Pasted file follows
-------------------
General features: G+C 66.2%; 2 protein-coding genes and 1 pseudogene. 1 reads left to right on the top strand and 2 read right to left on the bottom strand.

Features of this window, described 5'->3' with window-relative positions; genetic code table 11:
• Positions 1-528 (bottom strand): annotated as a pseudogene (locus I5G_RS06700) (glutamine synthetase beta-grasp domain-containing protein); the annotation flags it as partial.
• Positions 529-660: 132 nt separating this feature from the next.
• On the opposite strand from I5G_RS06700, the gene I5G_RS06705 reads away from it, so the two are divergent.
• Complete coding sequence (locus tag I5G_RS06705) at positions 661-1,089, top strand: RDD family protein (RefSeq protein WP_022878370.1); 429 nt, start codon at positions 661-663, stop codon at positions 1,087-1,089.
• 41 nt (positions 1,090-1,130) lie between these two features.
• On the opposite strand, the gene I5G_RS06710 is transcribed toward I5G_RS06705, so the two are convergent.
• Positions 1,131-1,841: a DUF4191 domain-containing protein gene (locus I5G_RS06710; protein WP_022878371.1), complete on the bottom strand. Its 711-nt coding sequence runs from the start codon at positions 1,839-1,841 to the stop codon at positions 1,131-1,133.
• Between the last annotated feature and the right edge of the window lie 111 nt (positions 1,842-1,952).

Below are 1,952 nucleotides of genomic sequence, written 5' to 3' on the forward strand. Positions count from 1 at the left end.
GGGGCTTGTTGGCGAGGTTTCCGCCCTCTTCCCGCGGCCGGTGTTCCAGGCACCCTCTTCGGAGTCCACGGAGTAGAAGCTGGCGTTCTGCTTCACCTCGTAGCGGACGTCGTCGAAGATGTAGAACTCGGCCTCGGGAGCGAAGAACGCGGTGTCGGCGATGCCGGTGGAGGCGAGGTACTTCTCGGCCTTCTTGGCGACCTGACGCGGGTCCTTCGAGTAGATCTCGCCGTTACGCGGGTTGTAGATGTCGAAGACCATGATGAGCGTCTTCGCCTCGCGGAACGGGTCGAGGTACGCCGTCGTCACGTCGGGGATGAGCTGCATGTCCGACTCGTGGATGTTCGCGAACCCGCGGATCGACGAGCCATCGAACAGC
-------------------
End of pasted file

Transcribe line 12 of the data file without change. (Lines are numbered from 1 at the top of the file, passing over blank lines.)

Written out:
GGGGCTTGTTGGCGAGGTTTCCGCCCTCTTCCCGCGGCCGGTGTTCCAGGCACCCTCTTCGGAGTCCACGGAGTAGAAGCTGGCGTTCTGCTTCACCTCGTAGCGGACGTCGTCGAAGATGTAGAACTCGGCCTCGGGAGCGAAGAACGCGGTGTCGGCGATGCCGGTGGAGGCGAGGTACTTCTCGGCCTTCTTGGCGACCTGACGCGGGTCCTTCGAGTAGATCTCGCCGTTACGCGGGTTGTAGATGTCGAAGACCATGATGAGCGTCTTCGCCTCGCGGAACGGGTCGAGGTACGCCGTCGTCACGTCGGGGATGAGCTGCATGTCCGACTCGTGGATGTTCGCGAACCCGCGGATCGACGAGCCATCGAACAGC